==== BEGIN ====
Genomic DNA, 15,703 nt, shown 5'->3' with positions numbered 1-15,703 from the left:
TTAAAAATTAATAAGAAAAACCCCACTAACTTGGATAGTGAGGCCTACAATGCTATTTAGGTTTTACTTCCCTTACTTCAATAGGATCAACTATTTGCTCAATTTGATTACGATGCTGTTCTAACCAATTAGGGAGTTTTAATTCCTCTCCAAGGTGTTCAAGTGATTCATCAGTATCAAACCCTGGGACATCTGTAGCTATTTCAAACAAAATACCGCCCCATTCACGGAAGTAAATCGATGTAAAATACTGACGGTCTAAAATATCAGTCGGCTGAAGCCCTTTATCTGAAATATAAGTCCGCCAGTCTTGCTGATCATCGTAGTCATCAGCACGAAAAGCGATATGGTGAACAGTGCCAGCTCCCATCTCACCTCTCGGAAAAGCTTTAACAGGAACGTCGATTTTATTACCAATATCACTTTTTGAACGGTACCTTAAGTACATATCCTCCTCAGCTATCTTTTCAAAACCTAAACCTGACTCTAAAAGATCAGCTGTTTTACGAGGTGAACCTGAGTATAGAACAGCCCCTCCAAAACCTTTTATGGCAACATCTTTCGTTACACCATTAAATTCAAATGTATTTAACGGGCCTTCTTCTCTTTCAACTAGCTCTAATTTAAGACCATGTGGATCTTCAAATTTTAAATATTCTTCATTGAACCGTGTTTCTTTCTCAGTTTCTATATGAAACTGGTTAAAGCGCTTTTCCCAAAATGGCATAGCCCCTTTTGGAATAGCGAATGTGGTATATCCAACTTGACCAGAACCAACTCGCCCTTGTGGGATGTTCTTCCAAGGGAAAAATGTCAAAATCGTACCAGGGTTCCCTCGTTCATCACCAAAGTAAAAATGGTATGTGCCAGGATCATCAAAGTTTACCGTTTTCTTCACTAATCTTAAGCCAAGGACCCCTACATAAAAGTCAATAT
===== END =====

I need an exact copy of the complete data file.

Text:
Genomic DNA, 15,703 nt, shown 5'->3' with positions numbered 1-15,703 from the left:
TTAAAAATTAATAAGAAAAACCCCACTAACTTGGATAGTGAGGCCTACAATGCTATTTAGGTTTTACTTCCCTTACTTCAATAGGATCAACTATTTGCTCAATTTGATTACGATGCTGTTCTAACCAATTAGGGAGTTTTAATTCCTCTCCAAGGTGTTCAAGTGATTCATCAGTATCAAACCCTGGGACATCTGTAGCTATTTCAAACAAAATACCGCCCCATTCACGGAAGTAAATCGATGTAAAATACTGACGGTCTAAAATATCAGTCGGCTGAAGCCCTTTATCTGAAATATAAGTCCGCCAGTCTTGCTGATCATCGTAGTCATCAGCACGAAAAGCGATATGGTGAACAGTGCCAGCTCCCATCTCACCTCTCGGAAAAGCTTTAACAGGAACGTCGATTTTATTACCAATATCACTTTTTGAACGGTACCTTAAGTACATATCCTCCTCAGCTATCTTTTCAAAACCTAAACCTGACTCTAAAAGATCAGCTGTTTTACGAGGTGAACCTGAGTATAGAACAGCCCCTCCAAAACCTTTTATGGCAACATCTTTCGTTACACCATTAAATTCAAATGTATTTAACGGGCCTTCTTCTCTTTCAACTAGCTCTAATTTAAGACCATGTGGATCTTCAAATTTTAAATATTCTTCATTGAACCGTGTTTCTTTCTCAGTTTCTATATGAAACTGGTTAAAGCGCTTTTCCCAAAATGGCATAGCCCCTTTTGGAATAGCGAATGTGGTATATCCAACTTGACCAGAACCAACTCGCCCTTGTGGGATGTTCTTCCAAGGGAAAAATGTCAAAATCGTACCAGGGTTCCCTCGTTCATCACCAAAGTAAAAATGGTATGTGCCAGGATCATCAAAGTTTACCGTTTTCTTCACTAATCTTAAGCCAAGGACCCCTACATAAAAGTCAATAT